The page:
Fighting the Draft Slumps

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The (first) (second) third (fourth) (fifth) draft slump is real, y’all.

I tend to be a pretty slow drafter, but that’s because I like my first drafts to be as full as possible, not just snippets of scenes or bits of dialogue. A lot of my writer friends word vomit whatever’s on their mind and then work backwards for draft two, filling in as need be. It works for them, and it might work for you.

It doesn’t for me. I’ve tried. My first-draft game-plan is always overwrite. I work best when I have too much rather than too little. And I think that’s because I like to lose myself in the first draft, see where the character/place/plot wants to take me as opposed to where I want to take them.

My WIP has been a weird experience. Like writing takes up a weird part of my brain, and not just some, but all. If I’m not writing, I’m thinking about writing, and if I am writing, well, I’m actually (hopefully) getting stuff done. And I’ve found that the more drafts I have, the stranger the experience.

Unfortunately, Draft 3 requires a lot of heavy-lifting. I have restructuring to do, have to move a character from the past into the present and change how my MFC sees that character. (This is probably the part I’m looking forward to the least because even though I accomplished what I’d set out to do with that character, it isn’t working with the rest of the draft.) And moving them into the present will raise the stakes and make everything more heartbreaking when it all falls apart.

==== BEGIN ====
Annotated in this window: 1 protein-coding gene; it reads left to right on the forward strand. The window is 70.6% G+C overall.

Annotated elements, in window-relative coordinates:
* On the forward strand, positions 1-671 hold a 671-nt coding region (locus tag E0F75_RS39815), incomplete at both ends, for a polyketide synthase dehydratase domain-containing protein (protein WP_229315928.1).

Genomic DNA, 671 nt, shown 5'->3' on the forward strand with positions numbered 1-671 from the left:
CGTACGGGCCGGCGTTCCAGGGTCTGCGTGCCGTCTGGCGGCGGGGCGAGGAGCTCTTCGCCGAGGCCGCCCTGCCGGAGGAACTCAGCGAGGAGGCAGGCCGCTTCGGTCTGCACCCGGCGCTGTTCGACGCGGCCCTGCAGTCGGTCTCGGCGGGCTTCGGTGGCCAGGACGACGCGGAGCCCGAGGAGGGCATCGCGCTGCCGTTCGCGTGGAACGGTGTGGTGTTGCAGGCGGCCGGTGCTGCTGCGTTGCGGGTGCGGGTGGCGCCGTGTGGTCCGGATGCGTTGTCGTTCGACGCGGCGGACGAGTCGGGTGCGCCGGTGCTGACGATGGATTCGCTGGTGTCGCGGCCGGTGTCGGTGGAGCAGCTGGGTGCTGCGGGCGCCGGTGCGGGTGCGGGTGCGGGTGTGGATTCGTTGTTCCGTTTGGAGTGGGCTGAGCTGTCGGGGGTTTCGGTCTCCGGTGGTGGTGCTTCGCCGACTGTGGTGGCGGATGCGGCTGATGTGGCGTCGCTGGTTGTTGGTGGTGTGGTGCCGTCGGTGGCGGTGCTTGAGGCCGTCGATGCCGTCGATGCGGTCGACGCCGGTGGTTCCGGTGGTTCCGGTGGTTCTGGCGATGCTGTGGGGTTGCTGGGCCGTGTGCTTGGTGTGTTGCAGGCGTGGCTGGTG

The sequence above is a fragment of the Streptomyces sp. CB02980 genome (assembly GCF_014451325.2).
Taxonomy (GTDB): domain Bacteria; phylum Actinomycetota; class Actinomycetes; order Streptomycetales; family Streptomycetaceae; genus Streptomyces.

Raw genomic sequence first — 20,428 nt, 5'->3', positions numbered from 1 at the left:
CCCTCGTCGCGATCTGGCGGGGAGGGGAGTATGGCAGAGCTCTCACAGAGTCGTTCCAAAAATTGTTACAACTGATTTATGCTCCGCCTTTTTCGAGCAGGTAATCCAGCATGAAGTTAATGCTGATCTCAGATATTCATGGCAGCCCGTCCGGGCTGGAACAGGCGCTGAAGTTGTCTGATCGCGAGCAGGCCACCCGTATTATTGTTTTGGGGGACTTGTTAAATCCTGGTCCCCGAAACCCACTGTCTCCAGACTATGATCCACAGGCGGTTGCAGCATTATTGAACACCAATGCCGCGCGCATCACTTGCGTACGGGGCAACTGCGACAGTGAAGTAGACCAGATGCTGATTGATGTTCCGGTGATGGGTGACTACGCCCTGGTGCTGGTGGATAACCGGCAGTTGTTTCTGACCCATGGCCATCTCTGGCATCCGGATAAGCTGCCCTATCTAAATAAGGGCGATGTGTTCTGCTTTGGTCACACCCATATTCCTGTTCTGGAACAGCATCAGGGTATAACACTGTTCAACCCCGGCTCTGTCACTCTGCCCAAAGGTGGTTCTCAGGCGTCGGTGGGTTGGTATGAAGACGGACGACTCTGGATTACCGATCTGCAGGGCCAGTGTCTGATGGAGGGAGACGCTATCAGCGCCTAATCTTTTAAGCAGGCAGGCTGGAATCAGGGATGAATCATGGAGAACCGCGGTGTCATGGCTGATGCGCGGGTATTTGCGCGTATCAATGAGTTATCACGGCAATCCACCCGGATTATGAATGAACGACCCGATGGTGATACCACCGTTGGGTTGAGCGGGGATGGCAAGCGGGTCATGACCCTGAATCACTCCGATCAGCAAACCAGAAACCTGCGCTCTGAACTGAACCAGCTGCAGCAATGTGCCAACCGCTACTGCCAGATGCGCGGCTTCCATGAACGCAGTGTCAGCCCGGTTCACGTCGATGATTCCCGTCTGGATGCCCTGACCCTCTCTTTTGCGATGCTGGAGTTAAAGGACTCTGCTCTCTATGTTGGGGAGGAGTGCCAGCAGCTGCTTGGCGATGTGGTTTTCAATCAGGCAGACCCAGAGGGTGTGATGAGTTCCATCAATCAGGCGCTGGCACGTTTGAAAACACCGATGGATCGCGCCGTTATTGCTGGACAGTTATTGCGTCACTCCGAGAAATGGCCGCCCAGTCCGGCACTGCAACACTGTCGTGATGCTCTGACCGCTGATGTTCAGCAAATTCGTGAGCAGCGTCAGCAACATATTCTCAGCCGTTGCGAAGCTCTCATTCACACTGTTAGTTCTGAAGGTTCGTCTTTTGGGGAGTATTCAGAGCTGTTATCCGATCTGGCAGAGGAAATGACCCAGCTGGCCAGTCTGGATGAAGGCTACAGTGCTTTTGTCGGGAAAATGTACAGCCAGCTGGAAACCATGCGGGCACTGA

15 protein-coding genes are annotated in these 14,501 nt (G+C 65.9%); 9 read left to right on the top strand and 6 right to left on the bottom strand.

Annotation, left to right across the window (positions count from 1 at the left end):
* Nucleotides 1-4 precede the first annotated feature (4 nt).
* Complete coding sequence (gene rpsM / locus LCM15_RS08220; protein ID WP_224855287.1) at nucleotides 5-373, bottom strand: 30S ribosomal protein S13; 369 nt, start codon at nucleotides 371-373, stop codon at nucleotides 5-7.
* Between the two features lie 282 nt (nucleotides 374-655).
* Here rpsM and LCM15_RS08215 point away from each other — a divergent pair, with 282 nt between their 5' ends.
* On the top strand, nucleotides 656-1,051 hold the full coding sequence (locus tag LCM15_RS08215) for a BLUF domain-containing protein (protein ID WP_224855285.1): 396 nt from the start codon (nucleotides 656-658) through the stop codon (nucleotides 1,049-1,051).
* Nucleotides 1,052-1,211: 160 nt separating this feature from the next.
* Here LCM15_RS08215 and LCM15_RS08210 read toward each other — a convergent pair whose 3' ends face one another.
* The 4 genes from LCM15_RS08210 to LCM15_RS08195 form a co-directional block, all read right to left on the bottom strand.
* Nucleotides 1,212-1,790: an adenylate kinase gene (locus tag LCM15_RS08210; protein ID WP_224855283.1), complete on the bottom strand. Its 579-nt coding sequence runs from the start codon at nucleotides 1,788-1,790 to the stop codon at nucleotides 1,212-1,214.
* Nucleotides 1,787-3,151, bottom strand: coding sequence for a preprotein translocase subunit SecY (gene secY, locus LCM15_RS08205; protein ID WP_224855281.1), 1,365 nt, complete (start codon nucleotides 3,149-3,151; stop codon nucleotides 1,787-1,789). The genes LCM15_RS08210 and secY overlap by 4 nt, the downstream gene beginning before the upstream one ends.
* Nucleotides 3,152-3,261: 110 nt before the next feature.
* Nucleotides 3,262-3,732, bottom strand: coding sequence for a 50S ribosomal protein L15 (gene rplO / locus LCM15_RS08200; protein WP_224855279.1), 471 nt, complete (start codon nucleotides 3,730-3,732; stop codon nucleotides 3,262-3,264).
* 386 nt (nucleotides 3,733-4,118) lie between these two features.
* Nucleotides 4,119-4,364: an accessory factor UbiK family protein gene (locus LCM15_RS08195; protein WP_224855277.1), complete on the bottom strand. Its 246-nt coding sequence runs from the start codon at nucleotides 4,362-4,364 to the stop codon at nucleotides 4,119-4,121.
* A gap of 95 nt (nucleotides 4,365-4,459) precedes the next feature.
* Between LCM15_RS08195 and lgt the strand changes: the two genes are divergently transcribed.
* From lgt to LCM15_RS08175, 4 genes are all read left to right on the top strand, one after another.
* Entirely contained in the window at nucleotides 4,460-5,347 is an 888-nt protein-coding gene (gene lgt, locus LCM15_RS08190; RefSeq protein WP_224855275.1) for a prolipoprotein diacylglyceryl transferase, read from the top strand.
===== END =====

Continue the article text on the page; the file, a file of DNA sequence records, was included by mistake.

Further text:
It’s not just the moving that’s hard. I basically write every draft from scratch, and each time, I have to grieve with my MFC all over again. That is probably the strangest part. In real life, I’m overly emotional. I’m almost always crying over music and books, living in the past, getting angry over everything and nothing at all. As a writer, I tend to put it all on the page. I want readers to feel, to grieve and laugh and think while they read. I want it to be a visceral experience. I want them to close the book and basically be a mess of emotions.

So, really, I guess this slump is mostly due to feeling overwhelmed by the amount of work that needs to be done in this draft, but also longing to write a new story so I can stop grieving someone who isn’t even real. But here I am, lacking commitment to the things I create, and it’s borderline devastating.

My mind is a mess. Heck, I started this blog with the intent of keeping track of my writing. But I haven’t posted in a month, and that, despite the newness, despite the excitement of this project, leaves me feeling guilty. Because all I do anymore is start things and not finish.

In the past, I’ve taken up a slew of things: writing nonfiction, knitting, cross-stitching, baking, eating healthy, going to the gym regularly, a dozen or so Stephen King novels the size of an encyclopedia, yoga, mindfulness, painting, TV shows, writing poetry, a face-wash routine, making my bed every morning, growing plants. I have opened more books and started writing more stories than I can count. I’m always trying to do something, but I hardly ever finish. As a writer, as a creator, I want to finish things. But why. Can’t. I. Finish. This. Draft?

If you’re out there lying (laying? I’ll honestly never know the right one) on the floor, feeling some of these frustrations, I’d love to know how you fight these slumps, how you keep up writing and creating when finishing something feels out of the realm of possibility.